Herald JournalColumns
Feb. 6, 2006, Enterprise Dispatch
Pastor's Column

Faithfulness gives us freedom

By Thor Skeie, All Saints Lutheran, Darwin

We live in a success oriented world. Much of what we do either personally or corporately is expected to produce, and that production or lack of it spells success or failure.

The question I raise, however, is, “What is success and how is it demonstrated or measured?”

The business world sets goals and measures success in terms of sales volume, numbers and balance sheet. These benchmarks can actually be measured and compared with previous performances. The athletic world spells success by the number of wins in the win column and net revenue produced at the gate. These too, can also be measured. Now there is nothing wrong with setting goals. In fact, goal setting is good, for it serves as an incentive to reach that for which we strive. But does attainment necessarily mean success?

Interesting though, is the fact that our Lord does not require that we be successful. Rather he talks about “faithfulness.” Jesus reminds us of the rewards of faithfulness when he says, “Well done thou good and faithful servant.” In Rev. 2:10 God commands us “to be faithful until death and he will give us the crown of life.” Granted that if in our faithfulness we find success, this is an added blessing to our life. Faithfulness means that I can by trusted, it means that I have committed myself to the One who gave himself for me. Faithfulness is knowing and living for a faithful God.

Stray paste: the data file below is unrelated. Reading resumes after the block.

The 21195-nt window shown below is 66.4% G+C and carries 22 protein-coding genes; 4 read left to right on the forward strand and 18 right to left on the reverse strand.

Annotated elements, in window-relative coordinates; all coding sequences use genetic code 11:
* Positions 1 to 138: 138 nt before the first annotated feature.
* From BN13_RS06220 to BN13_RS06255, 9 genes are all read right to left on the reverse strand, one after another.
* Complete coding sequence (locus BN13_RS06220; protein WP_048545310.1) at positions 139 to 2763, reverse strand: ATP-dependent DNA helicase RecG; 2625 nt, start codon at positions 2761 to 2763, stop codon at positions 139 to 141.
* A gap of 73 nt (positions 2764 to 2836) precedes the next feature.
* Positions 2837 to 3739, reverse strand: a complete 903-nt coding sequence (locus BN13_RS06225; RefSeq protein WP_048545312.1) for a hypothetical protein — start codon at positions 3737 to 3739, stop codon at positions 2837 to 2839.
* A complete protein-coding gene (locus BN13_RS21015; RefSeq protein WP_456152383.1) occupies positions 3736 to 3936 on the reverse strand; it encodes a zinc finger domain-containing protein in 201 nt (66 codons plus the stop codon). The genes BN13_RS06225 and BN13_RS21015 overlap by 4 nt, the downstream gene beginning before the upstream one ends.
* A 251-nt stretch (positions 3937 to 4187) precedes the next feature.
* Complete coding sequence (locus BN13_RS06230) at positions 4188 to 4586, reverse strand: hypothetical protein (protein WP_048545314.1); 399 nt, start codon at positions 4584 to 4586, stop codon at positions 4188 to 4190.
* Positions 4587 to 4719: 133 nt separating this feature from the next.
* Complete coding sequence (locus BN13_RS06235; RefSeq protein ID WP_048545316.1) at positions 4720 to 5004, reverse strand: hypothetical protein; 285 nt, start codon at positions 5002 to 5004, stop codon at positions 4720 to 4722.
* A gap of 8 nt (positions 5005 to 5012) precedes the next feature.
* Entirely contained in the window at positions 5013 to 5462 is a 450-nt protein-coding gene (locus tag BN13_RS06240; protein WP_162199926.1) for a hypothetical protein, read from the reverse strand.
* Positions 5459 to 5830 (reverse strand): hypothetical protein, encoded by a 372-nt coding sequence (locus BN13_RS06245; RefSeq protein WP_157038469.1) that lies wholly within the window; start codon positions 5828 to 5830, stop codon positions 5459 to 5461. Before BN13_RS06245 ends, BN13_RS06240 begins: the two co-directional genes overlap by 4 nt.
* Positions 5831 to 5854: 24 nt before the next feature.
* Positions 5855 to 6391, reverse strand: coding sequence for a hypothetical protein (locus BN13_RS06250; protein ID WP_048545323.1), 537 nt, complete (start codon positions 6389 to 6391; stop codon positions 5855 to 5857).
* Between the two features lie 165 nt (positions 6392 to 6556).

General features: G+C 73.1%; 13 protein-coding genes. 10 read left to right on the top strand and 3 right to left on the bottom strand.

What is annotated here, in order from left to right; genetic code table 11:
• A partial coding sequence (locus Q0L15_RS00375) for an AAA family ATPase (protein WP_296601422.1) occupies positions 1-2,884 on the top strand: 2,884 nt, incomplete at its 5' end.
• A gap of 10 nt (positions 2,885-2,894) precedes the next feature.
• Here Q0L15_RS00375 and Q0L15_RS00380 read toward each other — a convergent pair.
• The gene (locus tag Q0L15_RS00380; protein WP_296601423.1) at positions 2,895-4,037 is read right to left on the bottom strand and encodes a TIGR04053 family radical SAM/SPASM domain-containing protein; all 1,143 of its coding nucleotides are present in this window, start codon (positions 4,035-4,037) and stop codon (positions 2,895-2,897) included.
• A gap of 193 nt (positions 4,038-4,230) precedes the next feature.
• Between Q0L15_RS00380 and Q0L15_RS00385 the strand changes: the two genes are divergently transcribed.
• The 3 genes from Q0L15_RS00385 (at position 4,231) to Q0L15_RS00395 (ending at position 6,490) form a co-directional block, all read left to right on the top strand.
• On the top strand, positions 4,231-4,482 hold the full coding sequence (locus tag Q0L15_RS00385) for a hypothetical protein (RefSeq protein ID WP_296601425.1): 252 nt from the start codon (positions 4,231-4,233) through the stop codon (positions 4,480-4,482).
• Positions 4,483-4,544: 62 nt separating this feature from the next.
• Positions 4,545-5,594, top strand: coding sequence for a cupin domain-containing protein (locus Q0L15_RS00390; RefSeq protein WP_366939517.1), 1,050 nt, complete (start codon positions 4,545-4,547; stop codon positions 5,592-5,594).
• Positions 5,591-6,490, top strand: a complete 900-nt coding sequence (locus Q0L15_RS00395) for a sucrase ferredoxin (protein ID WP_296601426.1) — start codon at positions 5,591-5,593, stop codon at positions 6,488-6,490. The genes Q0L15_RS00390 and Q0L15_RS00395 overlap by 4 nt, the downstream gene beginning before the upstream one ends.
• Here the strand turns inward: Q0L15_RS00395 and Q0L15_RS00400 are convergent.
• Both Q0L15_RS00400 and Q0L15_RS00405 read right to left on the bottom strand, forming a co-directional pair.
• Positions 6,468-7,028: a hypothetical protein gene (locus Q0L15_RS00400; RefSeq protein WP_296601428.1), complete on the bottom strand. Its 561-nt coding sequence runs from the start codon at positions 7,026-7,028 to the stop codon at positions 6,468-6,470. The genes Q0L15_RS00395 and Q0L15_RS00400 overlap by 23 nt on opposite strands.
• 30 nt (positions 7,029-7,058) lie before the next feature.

In my limited sphere of knowledge, I really don’t know what it will be like after I die, or what heaven exactly means, or be like or what it means to be eternal, or even how the risen Lord will show himself. I cannot let myself be distracted by daydreams where all my conflicting desires are satisfied in a wish-come-true hereafter. But I pray believing. I pray in faith, and I turn myself toward a faithful God who will bring forth his promises. As the apostle Paul reminds us, “Now we know only in part, but then (in the future) I will know fully.”

This hope, this sense of faithfulness then, gives me a new freedom which lets me look realistically at life without feeling dejected, defeated or of no value because I did not measure up to what others considered success.

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